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Arduino Cookbook by Michael Margolis

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Chapter 8. Physical Output

8.0. Introduction

You can make things move by controlling motors with Arduino. Different types of motors suit different applications, and this chapter shows how Arduino can drive many different kinds of motors.

Motion Control Using Servos

Servos enable you to accurately control physical movement because they generally move to a position instead of continuously rotating. They are ideal for making something rotate over a range of 0 to 180 degrees. Servos are easy to connect and control because the motor driver is built into the servo.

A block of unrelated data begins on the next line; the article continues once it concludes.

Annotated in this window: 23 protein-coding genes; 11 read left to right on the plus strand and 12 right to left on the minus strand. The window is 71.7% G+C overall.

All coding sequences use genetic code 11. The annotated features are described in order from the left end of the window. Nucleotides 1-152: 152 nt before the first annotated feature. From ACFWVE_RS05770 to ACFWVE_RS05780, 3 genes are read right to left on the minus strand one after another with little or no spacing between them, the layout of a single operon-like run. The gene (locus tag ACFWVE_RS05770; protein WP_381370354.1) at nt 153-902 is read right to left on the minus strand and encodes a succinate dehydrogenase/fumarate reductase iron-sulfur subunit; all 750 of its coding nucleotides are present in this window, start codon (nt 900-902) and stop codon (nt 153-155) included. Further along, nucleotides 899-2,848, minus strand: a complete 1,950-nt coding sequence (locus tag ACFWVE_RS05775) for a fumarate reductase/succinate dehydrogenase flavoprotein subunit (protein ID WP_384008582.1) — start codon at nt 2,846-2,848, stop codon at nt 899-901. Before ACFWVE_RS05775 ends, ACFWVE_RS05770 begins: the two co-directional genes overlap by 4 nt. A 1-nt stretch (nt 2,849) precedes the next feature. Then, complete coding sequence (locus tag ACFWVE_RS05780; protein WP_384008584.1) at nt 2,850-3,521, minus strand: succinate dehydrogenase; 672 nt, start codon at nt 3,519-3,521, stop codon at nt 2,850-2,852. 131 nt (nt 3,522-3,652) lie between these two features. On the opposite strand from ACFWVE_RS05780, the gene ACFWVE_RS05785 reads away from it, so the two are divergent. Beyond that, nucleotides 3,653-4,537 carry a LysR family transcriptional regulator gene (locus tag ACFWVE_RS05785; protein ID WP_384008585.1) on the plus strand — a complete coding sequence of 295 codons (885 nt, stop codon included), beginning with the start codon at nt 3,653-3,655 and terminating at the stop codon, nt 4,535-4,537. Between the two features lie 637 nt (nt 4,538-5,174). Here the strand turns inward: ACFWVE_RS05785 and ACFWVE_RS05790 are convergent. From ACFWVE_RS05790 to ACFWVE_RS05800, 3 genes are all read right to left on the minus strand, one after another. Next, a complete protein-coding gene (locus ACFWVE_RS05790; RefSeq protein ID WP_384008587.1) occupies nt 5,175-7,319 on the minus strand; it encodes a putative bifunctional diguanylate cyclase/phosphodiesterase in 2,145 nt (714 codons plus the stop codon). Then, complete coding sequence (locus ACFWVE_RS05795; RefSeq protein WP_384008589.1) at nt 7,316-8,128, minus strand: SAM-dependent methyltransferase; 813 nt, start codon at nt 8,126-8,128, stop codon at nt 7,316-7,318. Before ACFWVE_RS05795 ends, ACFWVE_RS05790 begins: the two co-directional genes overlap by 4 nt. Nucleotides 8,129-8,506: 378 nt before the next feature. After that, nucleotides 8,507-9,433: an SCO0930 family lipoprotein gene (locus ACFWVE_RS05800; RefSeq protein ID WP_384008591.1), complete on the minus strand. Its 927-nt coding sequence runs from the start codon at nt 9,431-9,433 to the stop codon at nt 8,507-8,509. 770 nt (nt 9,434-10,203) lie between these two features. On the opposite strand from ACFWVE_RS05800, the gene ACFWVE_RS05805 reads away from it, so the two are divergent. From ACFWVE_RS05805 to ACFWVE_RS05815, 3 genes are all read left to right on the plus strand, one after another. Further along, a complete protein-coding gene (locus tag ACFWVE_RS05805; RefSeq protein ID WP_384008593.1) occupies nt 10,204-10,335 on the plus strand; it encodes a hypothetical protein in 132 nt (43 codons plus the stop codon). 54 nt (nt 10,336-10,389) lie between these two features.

Servos contain a small motor connected through gears to an output shaft. The output shaft drives a servo arm and is also connected to a potentiometer to provide position feedback to an internal control circuit (see Figure 8-1).

Elements inside a hobby servo
Figure 8-1. Elements inside a hobby servo

You can get continuous rotation servos that have the positional feedback disconnected so that you can instruct the servo to rotate continuously clockwise and counterclockwise with some control over the speed. These function a little like the brushed motors covered in Recipe 8.3, except that continuous rotation servos use the servo library code instead of analogWrite.

Servos respond to changes in the duration of a pulse. A short pulse of 1 ms or less will cause the servo to rotate to one extreme; a pulse duration of 2 ms or so will rotate the servo to the other extreme ...

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